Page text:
You know it’s funny. Everybody has writing advice these days. Most of us learned the basics in school while some of us took it a step further in creative writing, poetry and journalism courses. I fully immersed myself in all of those classes back in the day. But today it’s blogs. In order to get their names out there, many authors will post about writing rules because it’s the thing to do, and what the heck else are they going to blog about?
The trouble is, the more rules you read, the more they conflict with one another, leaving you in a state of panic and wondering what’s right, what’s wrong, and what does it matter. My foundation is strong enough to combat those nerves. Everybody has an opinion, but I know what I’m doing, thank you very much. That’s not to say I’m done learning because even bestselling authors and supposed experts never stop improving and evolving. It’s just that I won’t be shaken by others whose sole purpose in life is to develop new rules which have little to no bearing on the entertainment value of a book.
Some people are sticklers. A friend of mine, for example, told me she hates popular fiction because it breaks the rules. Sentence fragments mainly. (You see what I did there?)
My friend prefers classic literature because the broken rules drive her nuts. I happen to enjoy the broken rules if it’s done in a way that makes sense. An intelligent reader knows when the writer inadvertently or purposely breaks those rules everyone babbles on about.
If it flows, it works. Period. But you have to understand language in order to know how to do it. Yes, you can start a sentence with a conjunction. You can end a sentence with a preposition, but if there’s a way to avoid it, do so. You can use adverbs, exclamation points and those dreaded words “very” and “feel”, and if the editors don’t like it, they can have their coronaries but that’s their problem.
Hemingway, the man himself, didn’t put commas everywhere they were supposed to go, and as a matter of fact, I’ve seen many following suit. Hey, if it’s good enough for Hemingway, right?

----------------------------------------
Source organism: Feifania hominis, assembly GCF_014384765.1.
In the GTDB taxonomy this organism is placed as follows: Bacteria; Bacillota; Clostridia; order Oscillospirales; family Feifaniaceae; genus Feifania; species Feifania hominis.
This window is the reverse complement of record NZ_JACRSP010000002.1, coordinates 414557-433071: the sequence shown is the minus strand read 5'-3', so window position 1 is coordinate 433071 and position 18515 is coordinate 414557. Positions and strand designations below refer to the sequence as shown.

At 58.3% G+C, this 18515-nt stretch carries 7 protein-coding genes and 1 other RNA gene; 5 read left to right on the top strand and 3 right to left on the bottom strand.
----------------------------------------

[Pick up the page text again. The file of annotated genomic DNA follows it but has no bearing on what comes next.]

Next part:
But the oddest rule I’ve ever seen broken was in a book by Kent Haruf. In case you don’t know, Haruf was a bestselling, award-winning American novelist, whose final work was published posthumously in 2015. It was called Our Souls at Night and was somewhat slow and reminiscent of Richard Yates in the way he depicted real life and eased the reader into the story, gradually inviting you to trust and understand the characters, empathize with them and their plight. By the end, you have chills but aren’t really sure how that happened. It sneaks up on you. (This book was made into a movie starring Robert Redford and Jane Fonda in September 2017. I haven’t yet seen it, but it may be worth checking out.)
Needless to say, Haruf knew what he was doing and did it well, so I guess he gave himself permission to be daring and do something that would make all the bloggers and editors and writing teachers of today drop dead from the horror of it.
So what was this rule he broke?
He didn’t use quotation marks. No quotation marks in dialog. It’s all just slapped together along with the narrative, and the reader has to figure it out, which isn’t difficult since the writing is so simplistic.
Why did the man eliminate quotation marks? Apparently, he wanted to declutter the page. Personally, I find it a bit odd, but that was his style and he could get away with it. If an unknown author were to attempt something as “wild” as this, look out! You can be sure many one-star reviews would be posted on Amazon.
But it’s okay. Something told Haruf to do this. If you believe in what you’re doing and are confident in your choices, don’t let the critics shut you down.
Just one thing: If you’re going to break the rules, make sure you do it well.
D.M. Miller is the author of the interfaith “Heart” series as well as the poetry collection, Dandelion Fuzz and the memoir, Half-Jew: Searching for Identity. The product of an interfaith marriage herself, Miller’s work explores the difficult themes of religion, politics, ethnicity, culture, family, ancestry and love. See her books on Amazon.